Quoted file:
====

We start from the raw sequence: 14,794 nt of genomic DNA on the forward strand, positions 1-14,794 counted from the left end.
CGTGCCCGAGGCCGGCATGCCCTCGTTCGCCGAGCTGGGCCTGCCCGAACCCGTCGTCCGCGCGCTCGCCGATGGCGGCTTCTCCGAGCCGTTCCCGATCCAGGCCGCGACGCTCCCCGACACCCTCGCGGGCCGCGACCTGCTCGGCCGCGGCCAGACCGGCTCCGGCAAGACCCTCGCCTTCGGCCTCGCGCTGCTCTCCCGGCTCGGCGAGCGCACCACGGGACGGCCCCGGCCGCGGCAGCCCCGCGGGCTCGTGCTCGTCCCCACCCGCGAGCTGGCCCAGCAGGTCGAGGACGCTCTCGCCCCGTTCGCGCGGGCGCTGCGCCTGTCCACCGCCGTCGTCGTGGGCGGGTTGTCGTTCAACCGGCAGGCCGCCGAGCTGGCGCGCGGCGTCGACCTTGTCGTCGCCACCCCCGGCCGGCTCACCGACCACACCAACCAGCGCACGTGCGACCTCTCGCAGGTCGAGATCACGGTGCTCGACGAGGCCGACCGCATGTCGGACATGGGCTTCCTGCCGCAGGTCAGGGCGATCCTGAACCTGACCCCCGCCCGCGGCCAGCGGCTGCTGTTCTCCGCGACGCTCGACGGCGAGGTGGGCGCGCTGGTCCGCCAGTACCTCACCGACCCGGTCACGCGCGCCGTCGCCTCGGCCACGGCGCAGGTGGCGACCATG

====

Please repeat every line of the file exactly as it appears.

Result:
We start from the raw sequence: 14,794 nt of genomic DNA on the forward strand, positions 1-14,794 counted from the left end.
CGTGCCCGAGGCCGGCATGCCCTCGTTCGCCGAGCTGGGCCTGCCCGAACCCGTCGTCCGCGCGCTCGCCGATGGCGGCTTCTCCGAGCCGTTCCCGATCCAGGCCGCGACGCTCCCCGACACCCTCGCGGGCCGCGACCTGCTCGGCCGCGGCCAGACCGGCTCCGGCAAGACCCTCGCCTTCGGCCTCGCGCTGCTCTCCCGGCTCGGCGAGCGCACCACGGGACGGCCCCGGCCGCGGCAGCCCCGCGGGCTCGTGCTCGTCCCCACCCGCGAGCTGGCCCAGCAGGTCGAGGACGCTCTCGCCCCGTTCGCGCGGGCGCTGCGCCTGTCCACCGCCGTCGTCGTGGGCGGGTTGTCGTTCAACCGGCAGGCCGCCGAGCTGGCGCGCGGCGTCGACCTTGTCGTCGCCACCCCCGGCCGGCTCACCGACCACACCAACCAGCGCACGTGCGACCTCTCGCAGGTCGAGATCACGGTGCTCGACGAGGCCGACCGCATGTCGGACATGGGCTTCCTGCCGCAGGTCAGGGCGATCCTGAACCTGACCCCCGCCCGCGGCCAGCGGCTGCTGTTCTCCGCGACGCTCGACGGCGAGGTGGGCGCGCTGGTCCGCCAGTACCTCACCGACCCGGTCACGCGCGCCGTCGCCTCGGCCACGGCGCAGGTGGCGACCATG